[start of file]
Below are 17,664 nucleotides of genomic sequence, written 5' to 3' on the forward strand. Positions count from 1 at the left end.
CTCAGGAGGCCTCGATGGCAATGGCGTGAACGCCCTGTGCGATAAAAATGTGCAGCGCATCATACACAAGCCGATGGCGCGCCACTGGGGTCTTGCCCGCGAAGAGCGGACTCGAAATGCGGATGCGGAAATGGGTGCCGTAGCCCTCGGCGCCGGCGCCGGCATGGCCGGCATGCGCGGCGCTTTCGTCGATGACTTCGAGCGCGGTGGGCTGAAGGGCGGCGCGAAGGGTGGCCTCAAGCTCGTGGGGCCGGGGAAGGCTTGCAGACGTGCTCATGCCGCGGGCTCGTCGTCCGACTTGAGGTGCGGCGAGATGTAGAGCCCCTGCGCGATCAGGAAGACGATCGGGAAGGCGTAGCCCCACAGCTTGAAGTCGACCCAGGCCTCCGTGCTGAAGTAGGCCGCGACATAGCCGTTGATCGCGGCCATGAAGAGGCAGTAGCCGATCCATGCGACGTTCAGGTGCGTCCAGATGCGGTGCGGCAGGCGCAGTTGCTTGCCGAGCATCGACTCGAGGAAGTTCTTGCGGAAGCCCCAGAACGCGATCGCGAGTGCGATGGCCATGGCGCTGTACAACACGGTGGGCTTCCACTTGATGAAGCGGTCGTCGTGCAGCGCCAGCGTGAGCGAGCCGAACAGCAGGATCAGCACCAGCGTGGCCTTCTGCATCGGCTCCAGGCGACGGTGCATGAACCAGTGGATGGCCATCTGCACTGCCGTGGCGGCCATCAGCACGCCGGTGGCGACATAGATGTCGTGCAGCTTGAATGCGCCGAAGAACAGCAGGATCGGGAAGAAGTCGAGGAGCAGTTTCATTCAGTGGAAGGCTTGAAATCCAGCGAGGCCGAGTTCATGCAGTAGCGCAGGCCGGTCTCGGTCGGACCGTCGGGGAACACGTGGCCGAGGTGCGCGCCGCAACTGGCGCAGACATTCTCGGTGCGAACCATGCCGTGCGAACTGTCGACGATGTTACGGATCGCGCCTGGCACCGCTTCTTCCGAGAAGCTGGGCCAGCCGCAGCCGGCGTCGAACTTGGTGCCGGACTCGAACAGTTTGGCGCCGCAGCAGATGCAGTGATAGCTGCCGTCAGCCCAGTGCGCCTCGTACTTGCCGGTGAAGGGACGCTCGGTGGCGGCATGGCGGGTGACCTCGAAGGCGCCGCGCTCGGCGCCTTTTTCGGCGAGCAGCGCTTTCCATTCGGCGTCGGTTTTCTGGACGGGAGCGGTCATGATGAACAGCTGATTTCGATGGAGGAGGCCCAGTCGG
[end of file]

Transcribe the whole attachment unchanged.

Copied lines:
Below are 17,664 nucleotides of genomic sequence, written 5' to 3' on the forward strand. Positions count from 1 at the left end.
CTCAGGAGGCCTCGATGGCAATGGCGTGAACGCCCTGTGCGATAAAAATGTGCAGCGCATCATACACAAGCCGATGGCGCGCCACTGGGGTCTTGCCCGCGAAGAGCGGACTCGAAATGCGGATGCGGAAATGGGTGCCGTAGCCCTCGGCGCCGGCGCCGGCATGGCCGGCATGCGCGGCGCTTTCGTCGATGACTTCGAGCGCGGTGGGCTGAAGGGCGGCGCGAAGGGTGGCCTCAAGCTCGTGGGGCCGGGGAAGGCTTGCAGACGTGCTCATGCCGCGGGCTCGTCGTCCGACTTGAGGTGCGGCGAGATGTAGAGCCCCTGCGCGATCAGGAAGACGATCGGGAAGGCGTAGCCCCACAGCTTGAAGTCGACCCAGGCCTCCGTGCTGAAGTAGGCCGCGACATAGCCGTTGATCGCGGCCATGAAGAGGCAGTAGCCGATCCATGCGACGTTCAGGTGCGTCCAGATGCGGTGCGGCAGGCGCAGTTGCTTGCCGAGCATCGACTCGAGGAAGTTCTTGCGGAAGCCCCAGAACGCGATCGCGAGTGCGATGGCCATGGCGCTGTACAACACGGTGGGCTTCCACTTGATGAAGCGGTCGTCGTGCAGCGCCAGCGTGAGCGAGCCGAACAGCAGGATCAGCACCAGCGTGGCCTTCTGCATCGGCTCCAGGCGACGGTGCATGAACCAGTGGATGGCCATCTGCACTGCCGTGGCGGCCATCAGCACGCCGGTGGCGACATAGATGTCGTGCAGCTTGAATGCGCCGAAGAACAGCAGGATCGGGAAGAAGTCGAGGAGCAGTTTCATTCAGTGGAAGGCTTGAAATCCAGCGAGGCCGAGTTCATGCAGTAGCGCAGGCCGGTCTCGGTCGGACCGTCGGGGAACACGTGGCCGAGGTGCGCGCCGCAACTGGCGCAGACATTCTCGGTGCGAACCATGCCGTGCGAACTGTCGACGATGTTACGGATCGCGCCTGGCACCGCTTCTTCCGAGAAGCTGGGCCAGCCGCAGCCGGCGTCGAACTTGGTGCCGGACTCGAACAGTTTGGCGCCGCAGCAGATGCAGTGATAGCTGCCGTCAGCCCAGTGCGCCTCGTACTTGCCGGTGAAGGGACGCTCGGTGGCGGCATGGCGGGTGACCTCGAAGGCGCCGCGCTCGGCGCCTTTTTCGGCGAGCAGCGCTTTCCATTCGGCGTCGGTTTTCTGGACGGGAGCGGTCATGATGAACAGCTGATTTCGATGGAGGAGGCCCAGTCGG